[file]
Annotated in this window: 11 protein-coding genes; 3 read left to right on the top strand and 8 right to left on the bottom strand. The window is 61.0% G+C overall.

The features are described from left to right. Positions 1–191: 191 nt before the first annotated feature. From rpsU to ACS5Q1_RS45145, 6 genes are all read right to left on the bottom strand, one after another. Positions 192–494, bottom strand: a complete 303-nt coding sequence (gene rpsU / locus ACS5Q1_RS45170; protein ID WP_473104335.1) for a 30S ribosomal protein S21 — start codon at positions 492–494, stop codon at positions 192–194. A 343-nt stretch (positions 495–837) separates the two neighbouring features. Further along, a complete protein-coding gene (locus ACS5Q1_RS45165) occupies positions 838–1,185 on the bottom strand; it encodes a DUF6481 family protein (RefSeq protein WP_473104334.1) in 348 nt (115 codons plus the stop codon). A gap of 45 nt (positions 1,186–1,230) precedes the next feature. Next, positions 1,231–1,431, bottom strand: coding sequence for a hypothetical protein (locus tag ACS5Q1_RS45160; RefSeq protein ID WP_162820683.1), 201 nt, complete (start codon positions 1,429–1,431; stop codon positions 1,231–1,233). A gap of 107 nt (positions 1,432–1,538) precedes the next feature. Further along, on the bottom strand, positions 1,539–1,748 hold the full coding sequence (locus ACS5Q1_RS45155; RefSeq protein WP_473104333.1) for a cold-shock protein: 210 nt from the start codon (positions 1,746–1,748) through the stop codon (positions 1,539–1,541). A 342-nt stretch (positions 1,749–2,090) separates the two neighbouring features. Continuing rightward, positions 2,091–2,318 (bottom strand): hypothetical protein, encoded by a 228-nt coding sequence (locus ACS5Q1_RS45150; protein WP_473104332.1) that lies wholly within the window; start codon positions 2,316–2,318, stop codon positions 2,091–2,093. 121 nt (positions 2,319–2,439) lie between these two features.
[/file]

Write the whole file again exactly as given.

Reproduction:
Annotated in this window: 11 protein-coding genes; 3 read left to right on the top strand and 8 right to left on the bottom strand. The window is 61.0% G+C overall.

The features are described from left to right. Positions 1–191: 191 nt before the first annotated feature. From rpsU to ACS5Q1_RS45145, 6 genes are all read right to left on the bottom strand, one after another. Positions 192–494, bottom strand: a complete 303-nt coding sequence (gene rpsU / locus ACS5Q1_RS45170; protein ID WP_473104335.1) for a 30S ribosomal protein S21 — start codon at positions 492–494, stop codon at positions 192–194. A 343-nt stretch (positions 495–837) separates the two neighbouring features. Further along, a complete protein-coding gene (locus ACS5Q1_RS45165) occupies positions 838–1,185 on the bottom strand; it encodes a DUF6481 family protein (RefSeq protein WP_473104334.1) in 348 nt (115 codons plus the stop codon). A gap of 45 nt (positions 1,186–1,230) precedes the next feature. Next, positions 1,231–1,431, bottom strand: coding sequence for a hypothetical protein (locus tag ACS5Q1_RS45160; RefSeq protein ID WP_162820683.1), 201 nt, complete (start codon positions 1,429–1,431; stop codon positions 1,231–1,233). A gap of 107 nt (positions 1,432–1,538) precedes the next feature. Further along, on the bottom strand, positions 1,539–1,748 hold the full coding sequence (locus ACS5Q1_RS45155; RefSeq protein WP_473104333.1) for a cold-shock protein: 210 nt from the start codon (positions 1,746–1,748) through the stop codon (positions 1,539–1,541). A 342-nt stretch (positions 1,749–2,090) separates the two neighbouring features. Continuing rightward, positions 2,091–2,318 (bottom strand): hypothetical protein, encoded by a 228-nt coding sequence (locus ACS5Q1_RS45150; protein WP_473104332.1) that lies wholly within the window; start codon positions 2,316–2,318, stop codon positions 2,091–2,093. 121 nt (positions 2,319–2,439) lie between these two features.